Plymouth had 2 models that year with 6 body types for each model. The model P3 and the P4. It is either a 4 dr sedan or the 4 dr Touring sedan. The wheelbase and trim levels would be the notable differences between these now 4 possibilities. Drivetrains may have been the same between them all. A 1937 Plymouth service manual may shed some more light on identification.
Find and write down the ID codes that you find on the body plate for the appraiser's preliminary report and summary.
As it sits, the value is low and maybe good for little more than parts or scrap depending on how complete the car is (like the air cleaner, owners manual?). Is the engine free to turn? How rotted is it undeneath-will the frame structure be safe?
It is something that can't be really determined by some external photos. It is what you can't see. All rubber, wiring and interior would probably need replacement. Metal may fall apart in your hands when removing fasteners. A flat safety plate glass windshield can be cut from stock.
It may have been driven close to the point of the end of it's useful life. Some will argue that anything is restorable and basket cases worse than this have been resurrected by much time, ingenuity and money.
Do you have these resources as it would have to be a labor of love (almost to the point of obsession) :) with no great return on monetary investment.

Edit:http://www.allpar.com/history/plymouth/1937.html
 

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ImperialCrown said:
It may have been driven close to the point of the end of it's useful life. Some will argue that anything is restorable and basket cases worse than this have been resurrected by much time, ingenuity and money.
That would definitely be my biggest worry. I can attest, having started out with my Cordoba with about 107,000 miles on it 23 years after it was manufactured, I had a whole lot of worn out stuff to address simply in running about in it, and I had plenty of problems with repairs and finding parts on a car that still had parts available in-store at auto parts retailers. Now admittedly by '78 molded plastics had become prominent and those have been of the biggest problems, but I could at least go to the store for an alternator or a starter or even a valve cover gasket, while this Plymouth will be special-order for absolutely everything.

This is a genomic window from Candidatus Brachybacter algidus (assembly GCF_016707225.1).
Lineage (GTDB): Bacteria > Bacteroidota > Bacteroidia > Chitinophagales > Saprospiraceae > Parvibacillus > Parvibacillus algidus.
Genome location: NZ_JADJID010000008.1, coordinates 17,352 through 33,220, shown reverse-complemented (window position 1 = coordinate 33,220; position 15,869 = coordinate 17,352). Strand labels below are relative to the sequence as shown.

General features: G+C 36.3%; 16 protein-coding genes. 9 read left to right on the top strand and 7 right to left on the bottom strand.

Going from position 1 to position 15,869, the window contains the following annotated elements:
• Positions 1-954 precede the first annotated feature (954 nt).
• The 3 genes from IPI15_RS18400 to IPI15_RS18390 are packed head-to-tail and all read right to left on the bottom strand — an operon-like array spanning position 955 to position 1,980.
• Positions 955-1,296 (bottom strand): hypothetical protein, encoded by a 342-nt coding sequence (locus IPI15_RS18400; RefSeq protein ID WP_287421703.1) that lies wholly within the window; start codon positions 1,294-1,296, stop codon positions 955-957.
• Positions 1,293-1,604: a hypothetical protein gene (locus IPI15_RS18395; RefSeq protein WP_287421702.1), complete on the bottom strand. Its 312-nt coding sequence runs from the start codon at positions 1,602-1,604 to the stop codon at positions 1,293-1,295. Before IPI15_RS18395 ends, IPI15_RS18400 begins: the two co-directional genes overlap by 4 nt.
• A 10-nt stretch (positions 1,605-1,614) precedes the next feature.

If you've already done restorations then you know what it can take, and this is at the high end of what it will take.

If I were starting over from scratch I'd look for a car with a lot of aftermarket support, and barring that, I'd at least look for something postwar with an all-steel body. I'd probably opt for a two-door A-body or B-body from the late sixties or early seventies, or if a C-body then something like a Plymouth Sport Fury GT. There are parts, there are some cars still in yards for parts, and there are a lot of people who know those cars well. Something this old, not many can help comparatively.
 

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Discussion Starter #8
Thanks everyone, it's tempting.

I like having something different, but I don't have a bottomless wallet.

At a glance, if someone felt I found a diamond in the rough....that would have been great.

As of right now, I'm not so sure it is based on feedback
 

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In my view, a diamond in the rough would be a car that was in a weathertight building for 40 years, basically just needing four new tires because they went flat while sitting, and some belts and hoses and other rubber parts, and some fluid changes.
 

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But that doesn't have the same sense of accomplishment and wonder as bringing a car back from the dead.
This feeling is also a big part of the 'old car' aura.